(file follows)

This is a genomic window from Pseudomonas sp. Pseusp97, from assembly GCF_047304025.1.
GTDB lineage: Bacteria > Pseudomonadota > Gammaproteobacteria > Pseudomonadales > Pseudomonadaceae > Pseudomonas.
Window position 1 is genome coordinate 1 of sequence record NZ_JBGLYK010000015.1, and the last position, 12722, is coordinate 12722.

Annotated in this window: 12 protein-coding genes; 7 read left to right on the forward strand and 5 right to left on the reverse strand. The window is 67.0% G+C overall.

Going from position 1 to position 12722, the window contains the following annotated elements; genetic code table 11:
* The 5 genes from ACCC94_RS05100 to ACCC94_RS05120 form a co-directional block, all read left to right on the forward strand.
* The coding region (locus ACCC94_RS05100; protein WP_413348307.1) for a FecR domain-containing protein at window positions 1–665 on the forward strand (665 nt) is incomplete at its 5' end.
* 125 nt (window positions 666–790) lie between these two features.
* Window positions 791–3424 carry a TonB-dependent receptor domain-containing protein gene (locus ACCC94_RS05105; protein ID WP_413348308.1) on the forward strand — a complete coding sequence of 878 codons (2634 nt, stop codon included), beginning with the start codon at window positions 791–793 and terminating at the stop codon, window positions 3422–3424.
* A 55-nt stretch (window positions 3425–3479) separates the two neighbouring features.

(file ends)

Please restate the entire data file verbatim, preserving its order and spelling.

This is a genomic window from Pseudomonas sp. Pseusp97, from assembly GCF_047304025.1.
GTDB lineage: Bacteria > Pseudomonadota > Gammaproteobacteria > Pseudomonadales > Pseudomonadaceae > Pseudomonas.
Window position 1 is genome coordinate 1 of sequence record NZ_JBGLYK010000015.1, and the last position, 12722, is coordinate 12722.

Annotated in this window: 12 protein-coding genes; 7 read left to right on the forward strand and 5 right to left on the reverse strand. The window is 67.0% G+C overall.

Going from position 1 to position 12722, the window contains the following annotated elements; genetic code table 11:
* The 5 genes from ACCC94_RS05100 to ACCC94_RS05120 form a co-directional block, all read left to right on the forward strand.
* The coding region (locus ACCC94_RS05100; protein WP_413348307.1) for a FecR domain-containing protein at window positions 1–665 on the forward strand (665 nt) is incomplete at its 5' end.
* 125 nt (window positions 666–790) lie between these two features.
* Window positions 791–3424 carry a TonB-dependent receptor domain-containing protein gene (locus ACCC94_RS05105; protein ID WP_413348308.1) on the forward strand — a complete coding sequence of 878 codons (2634 nt, stop codon included), beginning with the start codon at window positions 791–793 and terminating at the stop codon, window positions 3422–3424.
* A 55-nt stretch (window positions 3425–3479) separates the two neighbouring features.